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40th Ottawa International Animation Festival (OIAF) Overview

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What a way to celebrate! Ottawa International Animation Festival is now officially 40.

It’s Sunday night and the 40th Ottawa International Animation Festival is winding to a close. The final frames will fade out as the festival wraps with a celebration at the Arts Courts Studio in central Ottawa and a party that’s due to carry on into the wee small hours. If I wasn’t having to fly back to the UK first thing tomorrow then I’d be there with them, getting animated!

Last night (Saturday) was awards night at the St Brigid’s Arts Centre and the festival jury have selected some very worthy and well-deserved winners. With the sheer number of films being shown and the high quality of work that job can’t have been easy. On the top of the pile taking the Grand Prize for the Best Animated Feature was Jean-Francois Laguionie’s joint French & Canadian production Louise En Hiver. An honourable mention was given to Jan Bultheel for Cafard. Taking the Grand Prix for the Independent Short Animation was Diane Obomsawin’s J’Aime Les Filles (incidentally one of those I had pegged as one to watch).

J'aime les filles

J’aime Les Filles (Dir. Diane Obomsawin)

J’Aime Les Filles is a good film, yes, but a Grand Prix winner I am not so sure. It packs content and currency sympathetically, and it intelligently discusses women’s first time same-sex experiences as a vox-pop doc. However what it lacks is a matching sophistication in design and a fully realised arc. To my mind a good animation should show you something that can’t be shown in live action, to take advantage of its ability to create the fantastical, the surreal. This film has its moments, just not nearly enough and it kind of just is, sadly. For me there were far stronger contenders which include the Norwegian film The Absence of Eddy Table by Rune Spaans (which picked up the richly deserved Best Design award). This has got to be my new favourite film of the year without a doubt. My first impressions though were not great when our hero first hit the screen and I was prepared to write this one off as a turkey. The protagonist bears an uncanny likeness to the bastard offspring of a Minion so my sympathy was going to be in short demand whatever was to befall him. But I was soon won round. This is War of The Worlds meets Alien. Never before have I watched an animated short and had the hairs on my neck stand on end. It’s tense, uncomfortable and brilliantly mastered with the inspired casting of Faith No More’s Mike Patton as the ‘voice’ of our hero. It looks great and its hybrid design works perfectly giving its CG a real feel of stop-motion.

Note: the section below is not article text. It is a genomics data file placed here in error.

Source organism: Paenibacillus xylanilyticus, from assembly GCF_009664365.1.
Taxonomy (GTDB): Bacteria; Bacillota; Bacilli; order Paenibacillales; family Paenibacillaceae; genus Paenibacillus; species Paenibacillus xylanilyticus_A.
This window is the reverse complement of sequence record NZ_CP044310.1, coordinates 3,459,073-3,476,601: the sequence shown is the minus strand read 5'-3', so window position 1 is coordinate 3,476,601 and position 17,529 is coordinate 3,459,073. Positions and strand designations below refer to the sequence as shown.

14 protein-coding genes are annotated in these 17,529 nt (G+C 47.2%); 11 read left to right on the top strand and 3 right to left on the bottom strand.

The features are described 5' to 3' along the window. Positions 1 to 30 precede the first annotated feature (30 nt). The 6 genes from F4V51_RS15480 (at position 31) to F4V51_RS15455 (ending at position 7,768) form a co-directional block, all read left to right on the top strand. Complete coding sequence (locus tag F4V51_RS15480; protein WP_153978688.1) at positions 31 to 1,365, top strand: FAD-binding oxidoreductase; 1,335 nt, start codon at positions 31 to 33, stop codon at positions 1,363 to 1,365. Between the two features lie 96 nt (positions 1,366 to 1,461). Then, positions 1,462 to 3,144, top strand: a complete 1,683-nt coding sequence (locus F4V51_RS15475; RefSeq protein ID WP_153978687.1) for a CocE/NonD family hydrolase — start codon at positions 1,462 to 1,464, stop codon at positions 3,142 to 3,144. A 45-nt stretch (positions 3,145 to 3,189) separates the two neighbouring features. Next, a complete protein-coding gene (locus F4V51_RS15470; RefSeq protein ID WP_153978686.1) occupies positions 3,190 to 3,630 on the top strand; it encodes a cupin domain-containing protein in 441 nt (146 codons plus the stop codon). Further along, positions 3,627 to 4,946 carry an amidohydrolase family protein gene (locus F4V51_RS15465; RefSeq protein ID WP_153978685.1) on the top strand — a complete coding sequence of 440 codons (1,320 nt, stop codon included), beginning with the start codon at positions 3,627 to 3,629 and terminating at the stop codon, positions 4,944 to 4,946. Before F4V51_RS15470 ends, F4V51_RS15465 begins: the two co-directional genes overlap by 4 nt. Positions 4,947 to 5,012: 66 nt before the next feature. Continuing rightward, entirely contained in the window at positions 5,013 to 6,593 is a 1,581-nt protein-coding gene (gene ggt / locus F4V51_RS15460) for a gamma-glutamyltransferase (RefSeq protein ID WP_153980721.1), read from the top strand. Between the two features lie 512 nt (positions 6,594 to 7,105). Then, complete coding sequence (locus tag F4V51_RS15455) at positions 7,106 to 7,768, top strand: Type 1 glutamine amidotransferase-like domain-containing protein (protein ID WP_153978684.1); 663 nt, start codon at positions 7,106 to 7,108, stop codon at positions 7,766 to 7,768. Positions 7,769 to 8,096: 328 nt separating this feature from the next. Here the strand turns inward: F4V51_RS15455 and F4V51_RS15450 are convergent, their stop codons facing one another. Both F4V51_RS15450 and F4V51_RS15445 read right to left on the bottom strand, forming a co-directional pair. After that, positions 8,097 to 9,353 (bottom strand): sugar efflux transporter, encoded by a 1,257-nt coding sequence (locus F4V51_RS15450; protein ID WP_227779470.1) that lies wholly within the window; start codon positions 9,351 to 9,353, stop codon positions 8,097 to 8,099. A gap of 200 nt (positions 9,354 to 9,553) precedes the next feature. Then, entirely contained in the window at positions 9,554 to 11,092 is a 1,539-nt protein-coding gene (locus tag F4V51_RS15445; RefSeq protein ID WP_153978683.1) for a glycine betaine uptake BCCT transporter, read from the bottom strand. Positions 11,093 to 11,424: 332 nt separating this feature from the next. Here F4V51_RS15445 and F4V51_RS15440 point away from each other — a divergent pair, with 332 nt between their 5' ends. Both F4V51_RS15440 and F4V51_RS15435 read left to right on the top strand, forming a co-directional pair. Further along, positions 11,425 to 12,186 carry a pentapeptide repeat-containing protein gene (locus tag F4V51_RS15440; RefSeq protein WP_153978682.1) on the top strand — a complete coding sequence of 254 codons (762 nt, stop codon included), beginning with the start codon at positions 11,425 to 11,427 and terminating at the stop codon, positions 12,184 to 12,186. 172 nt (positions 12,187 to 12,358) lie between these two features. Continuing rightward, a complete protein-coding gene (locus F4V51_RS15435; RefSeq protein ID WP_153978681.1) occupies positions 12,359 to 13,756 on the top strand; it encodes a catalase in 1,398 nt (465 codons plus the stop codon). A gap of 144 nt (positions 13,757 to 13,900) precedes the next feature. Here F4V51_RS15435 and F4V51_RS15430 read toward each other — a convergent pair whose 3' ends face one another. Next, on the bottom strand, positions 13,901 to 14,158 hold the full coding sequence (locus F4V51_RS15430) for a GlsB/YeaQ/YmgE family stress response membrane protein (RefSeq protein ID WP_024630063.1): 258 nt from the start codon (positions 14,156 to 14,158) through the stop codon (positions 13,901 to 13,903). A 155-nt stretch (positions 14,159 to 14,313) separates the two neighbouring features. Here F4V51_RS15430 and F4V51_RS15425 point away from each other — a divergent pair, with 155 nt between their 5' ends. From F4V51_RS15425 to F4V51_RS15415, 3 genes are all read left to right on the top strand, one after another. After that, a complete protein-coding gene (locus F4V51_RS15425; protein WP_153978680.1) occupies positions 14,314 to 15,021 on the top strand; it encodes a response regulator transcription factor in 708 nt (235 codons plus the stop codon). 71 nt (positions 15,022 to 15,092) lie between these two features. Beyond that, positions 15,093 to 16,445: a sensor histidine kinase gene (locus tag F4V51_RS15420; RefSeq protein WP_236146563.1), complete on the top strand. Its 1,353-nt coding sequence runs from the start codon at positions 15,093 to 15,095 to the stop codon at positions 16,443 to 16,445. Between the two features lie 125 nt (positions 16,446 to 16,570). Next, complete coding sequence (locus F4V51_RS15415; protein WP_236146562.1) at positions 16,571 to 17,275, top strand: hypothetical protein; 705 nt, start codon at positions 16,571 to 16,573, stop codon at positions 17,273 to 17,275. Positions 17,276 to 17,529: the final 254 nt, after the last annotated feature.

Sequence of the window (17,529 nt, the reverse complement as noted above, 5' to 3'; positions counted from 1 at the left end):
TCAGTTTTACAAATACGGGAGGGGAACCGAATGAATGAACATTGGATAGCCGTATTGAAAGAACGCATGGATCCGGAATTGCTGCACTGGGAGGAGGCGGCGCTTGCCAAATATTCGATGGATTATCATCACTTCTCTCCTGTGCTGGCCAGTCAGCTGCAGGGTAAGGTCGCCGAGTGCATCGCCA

Click here for a rundown of the other big winners of the festival.

Of the shorts one of the other stand out films for me – alongside Theodore Ushev’s L’Aveugle, Vaysha (Blind Vaysha) – was Jan Saska’s Happy End. I really didn’t envy the jury on deciding between this and the eventual winner of Best Narrative Short Animation, and if you get the chance to see Saska’s black comedy then do so. You wont regret it. It’s grimly humorous and employs an imaginative unusual narrative structure. I wont say more, I don’t want to spoil it! I think it’s also worth mentioning some of the films from the Canadian Student Competition. Not wishing to disagree with the selection of the jury but I feel that Feathers was cruelly robbed. Animated and directed by a collective called Hands on Deck from Sheridan College. Behind this film are nine budding stop motion animators Christine Le, Sarah Stefanon, Melissa Chin, Jacob MacMillan, Sarah Kieley, Anita Yen, Eustace Ng, Lilja Hlin H. Péturs and Mellisa Gabric. A real shame they didn’t win big here but their sensitive and beautifully crafted film about change and acceptance is sure to pick up awards elsewhere.

img_0644The festival was not all about watching films, however, and there were some amazing talks by the film-makers, from legendary animator Caroline Leaf and film-maker and acolyte of Norman McLaren, Donald McWilliams. Williams screened some seldom seen work including the sublime Damon the Mower (Dir. George Dunning), McLaren’s Blinkety Blank and Trinka’s The Hand. The sun shone on the OIAF picnic, you could visit the aniboutique where you could buy the best of all things animated or related from mugs, t-shirts, DVDs to posters and more or sample some VR.

Artistic Director Chris Robinson has excelled himself this year with the programme of films and events. How he and his team will top this next year one can only wonder, but they will. And I for one am looking forward to having the opportunity to visit this fine festival in 2017!

All views expressed in this article are those of the author alone.

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  • qwertzu

    “To my mind a good animation should show you something that can’t be shown in live action, to take advantage of its ability to create the fantastical, the surreal.”

    I’m not sure about this one. Grave of the Fireflies? As long as it works, it works.

    That said, I think the winning film is harmless. It was slightly amusing and ‘cute’ (…) but it didn’t inspire/traumatize/tantilize me like other grand prix winners of past years. The description of the jury sounds more like a winner of the childrens film section.

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